UnNews:Emigrant rally draws 3 people
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11 April 2006
(Tucson, AZ) While recent focus has been on the millions of immigrants rallying for their rights all across the nation, the country's hopeful emigrants want to ensure that their struggle is not ignored. Staging a rally at the Wal-Mart parking lot in Tucson, three protesters vowed to prevent Congress from passing any new emigration limits.
Leading the charge is electrician Arthur Jones. Accompanied by his wife and daughter at the rally, he held up a sign reading "No emigration quotas!" A State Department spokesman, however, claims that there are no limits to how many people can leave the United States per year. "If you don't like it here, feel free to leave... you freedom-hating commie!" the spokesman added.
But Jones and his kin are skeptical. "Sure," he says, "I could emigrate to Canada or Mexico if I wanted to, but certain countries are off limits. What if I want to go to Cuba, or North Korea?" The United States forbids travel to countries in the "Axis of Evil," and the "Axis of Communism," while California residents are additionally forbidden to travel to the "Axis of Girly-men" per the Governator's executive order.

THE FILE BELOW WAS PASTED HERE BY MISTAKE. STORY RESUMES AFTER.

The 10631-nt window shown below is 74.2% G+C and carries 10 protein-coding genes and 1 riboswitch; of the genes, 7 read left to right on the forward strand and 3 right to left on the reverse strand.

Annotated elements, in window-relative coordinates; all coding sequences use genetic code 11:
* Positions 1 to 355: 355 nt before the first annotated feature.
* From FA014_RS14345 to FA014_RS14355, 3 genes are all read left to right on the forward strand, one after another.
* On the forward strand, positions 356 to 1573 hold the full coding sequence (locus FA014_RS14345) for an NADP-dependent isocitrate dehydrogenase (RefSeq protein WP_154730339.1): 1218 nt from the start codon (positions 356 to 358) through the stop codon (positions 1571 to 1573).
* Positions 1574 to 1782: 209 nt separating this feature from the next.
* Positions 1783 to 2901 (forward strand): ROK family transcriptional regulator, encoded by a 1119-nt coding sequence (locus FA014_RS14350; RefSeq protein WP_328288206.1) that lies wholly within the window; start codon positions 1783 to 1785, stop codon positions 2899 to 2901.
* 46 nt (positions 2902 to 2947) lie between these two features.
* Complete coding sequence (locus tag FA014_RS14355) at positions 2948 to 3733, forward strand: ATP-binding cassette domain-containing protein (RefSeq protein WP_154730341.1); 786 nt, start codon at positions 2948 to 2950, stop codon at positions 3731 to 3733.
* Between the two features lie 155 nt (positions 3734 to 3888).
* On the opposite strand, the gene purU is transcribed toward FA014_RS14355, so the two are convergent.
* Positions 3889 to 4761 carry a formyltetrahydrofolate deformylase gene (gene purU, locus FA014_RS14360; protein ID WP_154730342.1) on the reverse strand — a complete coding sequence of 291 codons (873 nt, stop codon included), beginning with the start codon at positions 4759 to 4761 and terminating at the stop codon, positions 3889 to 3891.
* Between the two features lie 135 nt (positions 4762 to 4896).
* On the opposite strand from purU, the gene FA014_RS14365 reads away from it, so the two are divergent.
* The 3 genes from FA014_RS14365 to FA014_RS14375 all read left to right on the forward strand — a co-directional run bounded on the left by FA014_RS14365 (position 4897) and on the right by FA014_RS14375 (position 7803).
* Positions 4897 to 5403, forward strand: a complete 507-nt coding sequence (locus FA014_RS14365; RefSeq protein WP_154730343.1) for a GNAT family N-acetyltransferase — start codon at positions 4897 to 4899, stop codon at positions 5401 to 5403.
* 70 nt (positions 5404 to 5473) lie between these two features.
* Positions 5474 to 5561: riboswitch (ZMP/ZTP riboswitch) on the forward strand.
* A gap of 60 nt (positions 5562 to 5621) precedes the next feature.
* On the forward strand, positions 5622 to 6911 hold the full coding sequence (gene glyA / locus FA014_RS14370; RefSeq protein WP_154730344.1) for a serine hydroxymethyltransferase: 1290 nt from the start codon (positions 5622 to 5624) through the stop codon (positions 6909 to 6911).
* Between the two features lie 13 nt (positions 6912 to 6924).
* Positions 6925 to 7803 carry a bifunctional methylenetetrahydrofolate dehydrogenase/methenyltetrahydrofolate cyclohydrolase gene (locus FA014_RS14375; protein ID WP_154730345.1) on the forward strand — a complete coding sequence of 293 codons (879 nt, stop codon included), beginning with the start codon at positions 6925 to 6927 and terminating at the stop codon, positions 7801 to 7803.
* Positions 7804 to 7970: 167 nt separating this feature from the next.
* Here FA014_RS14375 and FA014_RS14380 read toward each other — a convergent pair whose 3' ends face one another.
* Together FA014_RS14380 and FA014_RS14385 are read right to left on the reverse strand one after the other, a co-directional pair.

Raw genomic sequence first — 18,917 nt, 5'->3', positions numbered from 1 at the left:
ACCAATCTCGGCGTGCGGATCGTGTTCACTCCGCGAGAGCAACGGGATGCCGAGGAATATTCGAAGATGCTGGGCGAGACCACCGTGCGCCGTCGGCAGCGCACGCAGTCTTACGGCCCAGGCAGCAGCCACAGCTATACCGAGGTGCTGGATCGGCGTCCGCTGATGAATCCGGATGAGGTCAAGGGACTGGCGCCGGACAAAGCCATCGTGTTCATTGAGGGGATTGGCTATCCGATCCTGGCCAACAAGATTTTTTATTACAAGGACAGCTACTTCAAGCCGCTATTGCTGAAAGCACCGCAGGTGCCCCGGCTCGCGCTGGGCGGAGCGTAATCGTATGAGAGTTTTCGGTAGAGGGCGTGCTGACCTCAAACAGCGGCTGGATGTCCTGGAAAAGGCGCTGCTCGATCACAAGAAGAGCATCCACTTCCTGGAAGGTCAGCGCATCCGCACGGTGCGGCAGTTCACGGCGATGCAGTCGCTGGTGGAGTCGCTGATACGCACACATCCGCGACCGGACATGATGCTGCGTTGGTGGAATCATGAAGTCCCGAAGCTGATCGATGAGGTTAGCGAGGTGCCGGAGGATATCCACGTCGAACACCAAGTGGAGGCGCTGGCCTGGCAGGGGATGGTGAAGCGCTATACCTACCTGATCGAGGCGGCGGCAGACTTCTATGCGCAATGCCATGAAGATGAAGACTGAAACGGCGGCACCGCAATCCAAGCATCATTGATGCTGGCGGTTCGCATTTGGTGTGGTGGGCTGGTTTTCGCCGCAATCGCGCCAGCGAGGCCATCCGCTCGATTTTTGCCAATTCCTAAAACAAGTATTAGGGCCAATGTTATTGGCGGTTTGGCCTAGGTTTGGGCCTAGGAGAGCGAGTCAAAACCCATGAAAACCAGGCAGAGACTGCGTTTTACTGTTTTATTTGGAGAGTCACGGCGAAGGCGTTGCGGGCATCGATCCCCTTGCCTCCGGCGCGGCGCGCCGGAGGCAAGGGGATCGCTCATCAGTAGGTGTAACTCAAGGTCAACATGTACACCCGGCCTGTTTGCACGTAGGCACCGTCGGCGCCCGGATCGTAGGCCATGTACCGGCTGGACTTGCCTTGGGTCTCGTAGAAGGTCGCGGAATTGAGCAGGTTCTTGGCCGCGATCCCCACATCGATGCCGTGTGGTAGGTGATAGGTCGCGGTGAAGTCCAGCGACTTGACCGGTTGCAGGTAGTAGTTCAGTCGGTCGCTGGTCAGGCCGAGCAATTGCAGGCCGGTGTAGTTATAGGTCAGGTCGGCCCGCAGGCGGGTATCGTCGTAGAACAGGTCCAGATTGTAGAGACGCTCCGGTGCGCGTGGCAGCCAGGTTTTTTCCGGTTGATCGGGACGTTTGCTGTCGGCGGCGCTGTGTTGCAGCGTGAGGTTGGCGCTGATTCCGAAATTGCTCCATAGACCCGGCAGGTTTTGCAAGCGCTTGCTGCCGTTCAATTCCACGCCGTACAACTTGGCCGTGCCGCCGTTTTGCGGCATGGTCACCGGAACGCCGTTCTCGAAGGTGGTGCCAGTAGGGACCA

While Wal-Mart shoppers passing by the rally made light of the protest, Jones' wife Martha was very serious about her rights. "My husband and I have been in this country for 43 years", the 43 year-old woman said, "we deserve to have the same rights as all the people who don't want to emigrate." New Mexico governor Bill Richardson was unaware of the emigration protesters, but expressed sympathy and assured that "They're welcome to go to Mexico whenever they want. I am sure some Mexicans will be more than willing to take their jobs."
But Jones is fearful of crossing the southern border, weary of the volunteer Minutemen patrolling them. "They would think we're immigrating, not emigrating, and might shoot us on sight," he claims. He is also worried about potential volunteers guarding the Mexican side of the border. "God knows they don't want anyone coming into their country to take advantage of cheap Coronas and cheap hookers in Tijuana."
Jones deemed his rally a success, saying that 50% more people showed up than he had expected. "I didn't think my daughter would come," he explained, "but her school basketball game got canceled and she had nothing better to do." The family plans to march in Washington D.C. next week, when they will be in the nation's capital to visit Martha's sister.